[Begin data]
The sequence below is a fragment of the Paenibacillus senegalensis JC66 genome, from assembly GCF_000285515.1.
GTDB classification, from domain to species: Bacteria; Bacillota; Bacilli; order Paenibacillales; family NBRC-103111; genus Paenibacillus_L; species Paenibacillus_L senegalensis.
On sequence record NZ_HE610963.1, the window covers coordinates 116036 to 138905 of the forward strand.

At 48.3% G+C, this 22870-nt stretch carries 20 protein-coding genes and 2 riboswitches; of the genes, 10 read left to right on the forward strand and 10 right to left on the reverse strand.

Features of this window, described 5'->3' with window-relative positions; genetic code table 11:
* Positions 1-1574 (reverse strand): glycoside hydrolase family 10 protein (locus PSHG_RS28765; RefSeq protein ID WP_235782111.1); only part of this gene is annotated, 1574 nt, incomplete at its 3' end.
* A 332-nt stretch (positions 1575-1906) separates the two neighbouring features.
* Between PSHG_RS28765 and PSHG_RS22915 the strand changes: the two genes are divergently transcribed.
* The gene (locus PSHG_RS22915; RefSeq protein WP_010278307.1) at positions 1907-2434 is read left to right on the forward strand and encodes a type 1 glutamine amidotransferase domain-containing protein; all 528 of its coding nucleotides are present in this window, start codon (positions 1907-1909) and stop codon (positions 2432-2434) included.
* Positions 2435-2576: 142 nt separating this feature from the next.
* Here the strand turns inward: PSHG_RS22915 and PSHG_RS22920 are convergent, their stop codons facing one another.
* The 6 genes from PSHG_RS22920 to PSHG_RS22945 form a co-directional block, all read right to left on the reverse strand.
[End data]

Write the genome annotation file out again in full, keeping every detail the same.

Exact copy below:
The sequence below is a fragment of the Paenibacillus senegalensis JC66 genome, from assembly GCF_000285515.1.
GTDB classification, from domain to species: Bacteria; Bacillota; Bacilli; order Paenibacillales; family NBRC-103111; genus Paenibacillus_L; species Paenibacillus_L senegalensis.
On sequence record NZ_HE610963.1, the window covers coordinates 116036 to 138905 of the forward strand.

At 48.3% G+C, this 22870-nt stretch carries 20 protein-coding genes and 2 riboswitches; of the genes, 10 read left to right on the forward strand and 10 right to left on the reverse strand.

Features of this window, described 5'->3' with window-relative positions; genetic code table 11:
* Positions 1-1574 (reverse strand): glycoside hydrolase family 10 protein (locus PSHG_RS28765; RefSeq protein ID WP_235782111.1); only part of this gene is annotated, 1574 nt, incomplete at its 3' end.
* A 332-nt stretch (positions 1575-1906) separates the two neighbouring features.
* Between PSHG_RS28765 and PSHG_RS22915 the strand changes: the two genes are divergently transcribed.
* The gene (locus PSHG_RS22915; RefSeq protein WP_010278307.1) at positions 1907-2434 is read left to right on the forward strand and encodes a type 1 glutamine amidotransferase domain-containing protein; all 528 of its coding nucleotides are present in this window, start codon (positions 1907-1909) and stop codon (positions 2432-2434) included.
* Positions 2435-2576: 142 nt separating this feature from the next.
* Here the strand turns inward: PSHG_RS22915 and PSHG_RS22920 are convergent, their stop codons facing one another.
* The 6 genes from PSHG_RS22920 to PSHG_RS22945 form a co-directional block, all read right to left on the reverse strand.